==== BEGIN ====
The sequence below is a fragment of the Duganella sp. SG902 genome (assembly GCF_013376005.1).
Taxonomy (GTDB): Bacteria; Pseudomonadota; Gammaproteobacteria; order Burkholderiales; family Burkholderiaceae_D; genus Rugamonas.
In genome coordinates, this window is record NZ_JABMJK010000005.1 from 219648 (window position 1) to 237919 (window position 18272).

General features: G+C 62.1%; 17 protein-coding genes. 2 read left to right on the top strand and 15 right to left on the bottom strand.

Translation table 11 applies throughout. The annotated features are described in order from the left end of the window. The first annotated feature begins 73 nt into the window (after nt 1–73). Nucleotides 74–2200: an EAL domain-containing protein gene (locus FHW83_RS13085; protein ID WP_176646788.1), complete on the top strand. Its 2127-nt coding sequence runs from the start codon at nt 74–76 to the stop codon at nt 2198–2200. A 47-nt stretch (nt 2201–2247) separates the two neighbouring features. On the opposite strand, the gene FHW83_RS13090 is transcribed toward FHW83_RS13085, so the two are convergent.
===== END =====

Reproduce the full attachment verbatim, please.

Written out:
The sequence below is a fragment of the Duganella sp. SG902 genome (assembly GCF_013376005.1).
Taxonomy (GTDB): Bacteria; Pseudomonadota; Gammaproteobacteria; order Burkholderiales; family Burkholderiaceae_D; genus Rugamonas.
In genome coordinates, this window is record NZ_JABMJK010000005.1 from 219648 (window position 1) to 237919 (window position 18272).

General features: G+C 62.1%; 17 protein-coding genes. 2 read left to right on the top strand and 15 right to left on the bottom strand.

Translation table 11 applies throughout. The annotated features are described in order from the left end of the window. The first annotated feature begins 73 nt into the window (after nt 1–73). Nucleotides 74–2200: an EAL domain-containing protein gene (locus FHW83_RS13085; protein ID WP_176646788.1), complete on the top strand. Its 2127-nt coding sequence runs from the start codon at nt 74–76 to the stop codon at nt 2198–2200. A 47-nt stretch (nt 2201–2247) separates the two neighbouring features. On the opposite strand, the gene FHW83_RS13090 is transcribed toward FHW83_RS13085, so the two are convergent.